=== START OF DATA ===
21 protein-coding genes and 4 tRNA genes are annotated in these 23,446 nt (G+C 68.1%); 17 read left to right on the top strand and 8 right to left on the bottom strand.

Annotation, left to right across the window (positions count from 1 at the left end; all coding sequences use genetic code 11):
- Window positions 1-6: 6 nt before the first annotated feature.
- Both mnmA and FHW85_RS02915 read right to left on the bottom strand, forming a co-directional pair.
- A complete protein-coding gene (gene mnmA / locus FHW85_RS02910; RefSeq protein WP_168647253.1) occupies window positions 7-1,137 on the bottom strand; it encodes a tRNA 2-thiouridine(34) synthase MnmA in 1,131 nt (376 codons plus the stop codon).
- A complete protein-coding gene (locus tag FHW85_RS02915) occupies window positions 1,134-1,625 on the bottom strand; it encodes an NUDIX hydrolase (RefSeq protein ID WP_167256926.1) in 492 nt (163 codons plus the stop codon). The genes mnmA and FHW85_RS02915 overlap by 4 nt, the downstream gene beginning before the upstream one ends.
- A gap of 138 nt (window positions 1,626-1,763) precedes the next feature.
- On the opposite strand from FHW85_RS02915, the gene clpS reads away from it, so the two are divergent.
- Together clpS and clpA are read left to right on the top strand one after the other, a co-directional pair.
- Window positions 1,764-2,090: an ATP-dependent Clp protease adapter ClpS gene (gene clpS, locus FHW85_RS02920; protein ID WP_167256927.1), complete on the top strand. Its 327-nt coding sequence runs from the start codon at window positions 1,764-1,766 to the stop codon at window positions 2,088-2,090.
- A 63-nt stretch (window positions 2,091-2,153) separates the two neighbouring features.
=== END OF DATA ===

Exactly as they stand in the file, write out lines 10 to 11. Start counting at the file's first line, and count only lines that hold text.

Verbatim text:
- Window positions 1,764-2,090: an ATP-dependent Clp protease adapter ClpS gene (gene clpS, locus FHW85_RS02920; protein ID WP_167256927.1), complete on the top strand. Its 327-nt coding sequence runs from the start codon at window positions 1,764-1,766 to the stop codon at window positions 2,088-2,090.
- A 63-nt stretch (window positions 2,091-2,153) separates the two neighbouring features.